The idea that primary sexual determination defaults to female was proposed several decades ago and is primarily based on the observation that, in the absence of Sry, ovarian development takes hold. However, more recent models suggest that both ovary and testis development require complex genetic regulation and neither can really be said to occur by default. Furthermore, maintenance of sexual determination is apparently a life-long process.
Quote from a Review (Yao 2005):
We have just begun to glimpse into the mechanisms underlying ovarian development. Convincing evidence challenges us to reconsider the existing paradigm that describes ovarian development as a default system. The default concept was first proposed in the early 1950s when Jost performed the groundbreaking experiments to demonstrate mechanisms of sex differentiation of reproductive tracts (Jost, 1947, 1953, 1970). The term “default” was not originally intended to describe the developmental status of the ovary. Instead, it is referred to the female reproductive tract or the Mullerian duct based on the fact that the female reproductive tract forms in both XX and XY individuals in the absence of gonads. Indeed, now it has become evident that early ovarian development is an active process involving intrinsic cell fate decisions and complex crosstalks between germ cells and somatic cells. Most intriguingly, the appearance of testicular structures in XX individuals where Sry and its downstream components are absent further raises the improbable question: Could the testicular development be default after all?
Sex determination in mammals involves the development of a bipotential gonad into either a testis or ovary. Sertoli cell differentiation and thus testis formation is under the control of the regulatory gene Sry (Koopman et al. 1991). The Sry gene product was later shown to upregulate the expression of Sox9, which is key in testis development (Sekido and Lovell-Badge 2008). On the other hand, ovarian development is centered on β-catenin stabilisation by WNT4 signalling, which is thought to inhibit Sox9 expression (Bernard et al. 2012). Because Wnt4 is expressed basally in the genital ridge and testis development apparently depends on Sry expression, the ovarian pathway has often been described as default; in other words, the pathway that the gonad would take in the absence of Sry.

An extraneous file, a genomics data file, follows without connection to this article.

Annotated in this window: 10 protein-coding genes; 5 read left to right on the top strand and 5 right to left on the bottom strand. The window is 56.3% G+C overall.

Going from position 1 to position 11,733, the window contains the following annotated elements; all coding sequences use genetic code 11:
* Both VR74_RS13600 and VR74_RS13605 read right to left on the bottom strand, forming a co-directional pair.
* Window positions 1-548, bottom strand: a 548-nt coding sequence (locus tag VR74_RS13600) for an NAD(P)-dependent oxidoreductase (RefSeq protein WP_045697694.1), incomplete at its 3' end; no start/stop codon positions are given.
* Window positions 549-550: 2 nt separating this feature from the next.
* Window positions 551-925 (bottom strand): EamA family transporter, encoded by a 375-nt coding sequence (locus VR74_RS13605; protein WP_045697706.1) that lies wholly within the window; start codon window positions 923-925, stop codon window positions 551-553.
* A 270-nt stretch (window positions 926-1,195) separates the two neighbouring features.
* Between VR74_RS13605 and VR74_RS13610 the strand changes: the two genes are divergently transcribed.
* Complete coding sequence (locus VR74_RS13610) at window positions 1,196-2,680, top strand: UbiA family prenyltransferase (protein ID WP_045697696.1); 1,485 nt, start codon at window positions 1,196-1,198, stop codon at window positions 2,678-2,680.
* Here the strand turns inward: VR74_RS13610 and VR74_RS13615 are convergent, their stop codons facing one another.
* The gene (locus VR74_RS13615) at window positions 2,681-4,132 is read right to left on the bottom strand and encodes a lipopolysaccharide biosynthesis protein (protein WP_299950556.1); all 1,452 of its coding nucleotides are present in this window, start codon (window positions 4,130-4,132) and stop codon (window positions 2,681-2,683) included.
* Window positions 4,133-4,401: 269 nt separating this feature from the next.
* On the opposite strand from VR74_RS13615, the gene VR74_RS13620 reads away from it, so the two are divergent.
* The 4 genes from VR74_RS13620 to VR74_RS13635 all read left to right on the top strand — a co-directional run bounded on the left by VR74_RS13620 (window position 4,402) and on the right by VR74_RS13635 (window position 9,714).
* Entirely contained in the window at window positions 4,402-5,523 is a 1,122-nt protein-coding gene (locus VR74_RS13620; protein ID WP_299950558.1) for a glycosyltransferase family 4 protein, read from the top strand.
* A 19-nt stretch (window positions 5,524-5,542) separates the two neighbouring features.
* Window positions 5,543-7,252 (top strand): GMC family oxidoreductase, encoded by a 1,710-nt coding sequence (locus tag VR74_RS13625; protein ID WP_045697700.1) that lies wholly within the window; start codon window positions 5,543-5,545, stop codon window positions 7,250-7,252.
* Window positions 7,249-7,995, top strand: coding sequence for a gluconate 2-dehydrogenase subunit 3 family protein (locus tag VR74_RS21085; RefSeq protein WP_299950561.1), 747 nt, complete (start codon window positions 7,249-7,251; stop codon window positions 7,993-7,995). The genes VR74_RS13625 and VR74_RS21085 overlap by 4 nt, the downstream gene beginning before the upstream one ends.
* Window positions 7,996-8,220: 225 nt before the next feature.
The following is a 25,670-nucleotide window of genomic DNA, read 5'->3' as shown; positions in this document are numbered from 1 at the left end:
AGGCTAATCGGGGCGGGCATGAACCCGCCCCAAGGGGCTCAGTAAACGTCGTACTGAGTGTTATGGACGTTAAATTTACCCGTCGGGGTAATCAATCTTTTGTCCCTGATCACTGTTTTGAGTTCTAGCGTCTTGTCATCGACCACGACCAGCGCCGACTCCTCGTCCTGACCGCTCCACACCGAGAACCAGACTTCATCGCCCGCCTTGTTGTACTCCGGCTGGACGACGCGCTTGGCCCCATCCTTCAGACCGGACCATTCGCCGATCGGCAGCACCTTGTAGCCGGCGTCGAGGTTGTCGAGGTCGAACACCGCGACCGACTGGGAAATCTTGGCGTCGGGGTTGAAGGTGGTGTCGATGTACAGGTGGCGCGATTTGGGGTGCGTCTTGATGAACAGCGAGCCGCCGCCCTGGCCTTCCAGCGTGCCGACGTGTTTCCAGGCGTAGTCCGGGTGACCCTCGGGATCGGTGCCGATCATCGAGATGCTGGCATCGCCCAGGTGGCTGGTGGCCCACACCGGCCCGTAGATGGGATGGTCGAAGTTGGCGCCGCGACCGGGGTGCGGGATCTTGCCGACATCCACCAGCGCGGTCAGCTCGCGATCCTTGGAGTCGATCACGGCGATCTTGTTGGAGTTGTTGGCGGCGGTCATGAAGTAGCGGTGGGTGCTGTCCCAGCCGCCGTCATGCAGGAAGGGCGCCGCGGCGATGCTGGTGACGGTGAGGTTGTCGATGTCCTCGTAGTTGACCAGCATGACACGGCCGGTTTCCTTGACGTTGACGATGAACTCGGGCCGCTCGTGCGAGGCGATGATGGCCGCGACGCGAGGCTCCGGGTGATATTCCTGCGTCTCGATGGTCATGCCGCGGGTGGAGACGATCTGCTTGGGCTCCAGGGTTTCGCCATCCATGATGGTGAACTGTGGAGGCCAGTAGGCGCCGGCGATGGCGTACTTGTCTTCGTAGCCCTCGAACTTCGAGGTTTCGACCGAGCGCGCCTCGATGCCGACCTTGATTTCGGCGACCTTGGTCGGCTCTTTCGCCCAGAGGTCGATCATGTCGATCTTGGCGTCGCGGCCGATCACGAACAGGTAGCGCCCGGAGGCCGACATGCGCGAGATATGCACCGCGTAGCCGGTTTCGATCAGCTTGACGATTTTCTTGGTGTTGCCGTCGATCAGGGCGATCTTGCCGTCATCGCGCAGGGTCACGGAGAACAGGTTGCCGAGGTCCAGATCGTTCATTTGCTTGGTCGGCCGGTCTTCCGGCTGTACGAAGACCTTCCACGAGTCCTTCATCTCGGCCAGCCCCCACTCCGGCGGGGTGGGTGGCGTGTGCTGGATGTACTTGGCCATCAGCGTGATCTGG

However, ovarian development is in fact an active process requiring the correct balance of many factors, including a transcription factor called forkhead box protein L2 (FOXL2) (Yao 2005). Studies in mice showed that Foxl2 is expressed in the ovary, both during development and in adulthood. Knockout of the gene prevented granulosa cell differentiation during development, leading to ovarian failure (Schmidt et al. 2004) and increased expression of markers for the testis development pathway (Ottolenghi et al. 2005). Furthermore, mutations of this gene are responsible for XX sex reversal in goats (polled intersex syndrome, PIS) (Pailhoux et al. 2001). Taken together, these experiments indicate that Foxl2 is required for ovarian development and that its absence can favour testis formation.
Many developmental process are dependent on correct timing of gene expression. Sry, particularly, must be expressed within a specific time interval or ovarian development will take hold (Bullejos and Koopman 2005; Hiramatsu et al. 2009). Research by Uhlenhaut et al. (2009), however, shows that this is not necessarily the case for Foxl2 mediated ovarian development, maturation and maintenance. A homozygous floxed Foxl2 mouse strain that expresses Cre under tamoxifen induction allowed conditional knockout of Foxl2. Three weeks after induction, cells of the ovary had transdifferentiated, adopting a morphology and gene expression pattern consistent with Sertoli and Leydig cells (which are normally found in testes). Notably, Sox9 expression increased drastically. Immunostaining showed that, while Foxl2 expression expectedly decreased after Cre induction, the increase in Sox9 was not observed until a day later, indicating that the expression of both is mutually exclusive and that FOXL2 may directly regulate Sox9.
This research presented a novel model for the maintenance of female ovary differentiation. During primary sex determination in females, activation of WNT4 signalling stabilises β-catenin allowing expression of female specific genes and the inhibition of Sox9 (Bernard et al. 2012). In adulthood, FOXL2 actively represses Sox9 expression in gonad cells, maintaining the granulosa phenotype. A similar model of maintenance has been proposed in males due to evidence that the loss of the transcription factor Dmrt1, which normally represses (and is also repressed by) Foxl2 expression, induces transdifferentiation of male mouse Sertoli cells to granulosa cells (Matson et al. 2011). In the case of both males and females, primary sex determination is not just a process that occurs during development but rather requires active regulation for the duration of adult life. This involves collective antagonism between various female and male sex determining factors, including Foxl2 and Dmrt1, and may dispel the notion that ovarian development occurs by default.
The Genetics of Sex Determination: Rethinking Concepts and Theories
Genetics of sexual development: a new paradigm (Blecher and Erickson 2007)
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